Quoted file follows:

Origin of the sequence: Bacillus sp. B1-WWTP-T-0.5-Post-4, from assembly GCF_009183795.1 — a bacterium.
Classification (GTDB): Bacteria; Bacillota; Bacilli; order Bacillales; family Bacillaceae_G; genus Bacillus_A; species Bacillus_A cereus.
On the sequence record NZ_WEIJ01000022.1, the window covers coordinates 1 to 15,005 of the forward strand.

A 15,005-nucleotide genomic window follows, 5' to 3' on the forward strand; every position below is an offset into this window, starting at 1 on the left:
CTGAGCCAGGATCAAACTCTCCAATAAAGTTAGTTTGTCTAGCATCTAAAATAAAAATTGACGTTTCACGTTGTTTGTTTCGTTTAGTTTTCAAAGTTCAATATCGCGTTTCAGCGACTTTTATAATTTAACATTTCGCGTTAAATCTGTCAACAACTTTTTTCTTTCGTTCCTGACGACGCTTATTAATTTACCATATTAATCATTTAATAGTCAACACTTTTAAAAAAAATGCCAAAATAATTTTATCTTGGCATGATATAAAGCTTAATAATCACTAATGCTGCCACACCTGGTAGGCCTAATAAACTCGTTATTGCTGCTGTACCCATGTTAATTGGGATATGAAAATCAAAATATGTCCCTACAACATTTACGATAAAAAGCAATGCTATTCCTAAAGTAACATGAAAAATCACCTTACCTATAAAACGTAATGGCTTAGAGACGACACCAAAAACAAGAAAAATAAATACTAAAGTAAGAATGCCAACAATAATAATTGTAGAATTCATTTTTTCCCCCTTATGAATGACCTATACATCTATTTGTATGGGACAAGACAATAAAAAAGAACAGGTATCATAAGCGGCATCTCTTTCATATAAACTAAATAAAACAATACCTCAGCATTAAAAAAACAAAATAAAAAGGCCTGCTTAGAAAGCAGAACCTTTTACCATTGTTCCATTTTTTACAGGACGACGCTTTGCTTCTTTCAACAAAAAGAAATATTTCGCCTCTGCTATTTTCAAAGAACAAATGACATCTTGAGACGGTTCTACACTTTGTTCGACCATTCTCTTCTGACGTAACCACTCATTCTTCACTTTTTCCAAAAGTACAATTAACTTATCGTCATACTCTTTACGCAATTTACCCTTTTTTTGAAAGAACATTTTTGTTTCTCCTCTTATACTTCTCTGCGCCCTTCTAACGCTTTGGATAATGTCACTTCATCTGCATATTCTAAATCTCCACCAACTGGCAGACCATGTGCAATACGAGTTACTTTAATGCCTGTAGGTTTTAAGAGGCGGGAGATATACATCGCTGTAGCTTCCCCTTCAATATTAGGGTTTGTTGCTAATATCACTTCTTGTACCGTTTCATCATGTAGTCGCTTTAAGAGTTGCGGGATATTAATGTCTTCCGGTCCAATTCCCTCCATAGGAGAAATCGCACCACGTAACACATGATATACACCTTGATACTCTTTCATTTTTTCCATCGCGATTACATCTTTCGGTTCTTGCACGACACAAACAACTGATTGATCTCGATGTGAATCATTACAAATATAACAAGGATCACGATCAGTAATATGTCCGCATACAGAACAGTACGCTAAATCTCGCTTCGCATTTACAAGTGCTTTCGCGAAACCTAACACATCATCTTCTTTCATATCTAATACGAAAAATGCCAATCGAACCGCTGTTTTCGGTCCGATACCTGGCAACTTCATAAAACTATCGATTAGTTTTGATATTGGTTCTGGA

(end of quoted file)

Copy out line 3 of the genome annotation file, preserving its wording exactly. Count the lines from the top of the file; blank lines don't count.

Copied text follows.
On the sequence record NZ_WEIJ01000022.1, the window covers coordinates 1 to 15,005 of the forward strand.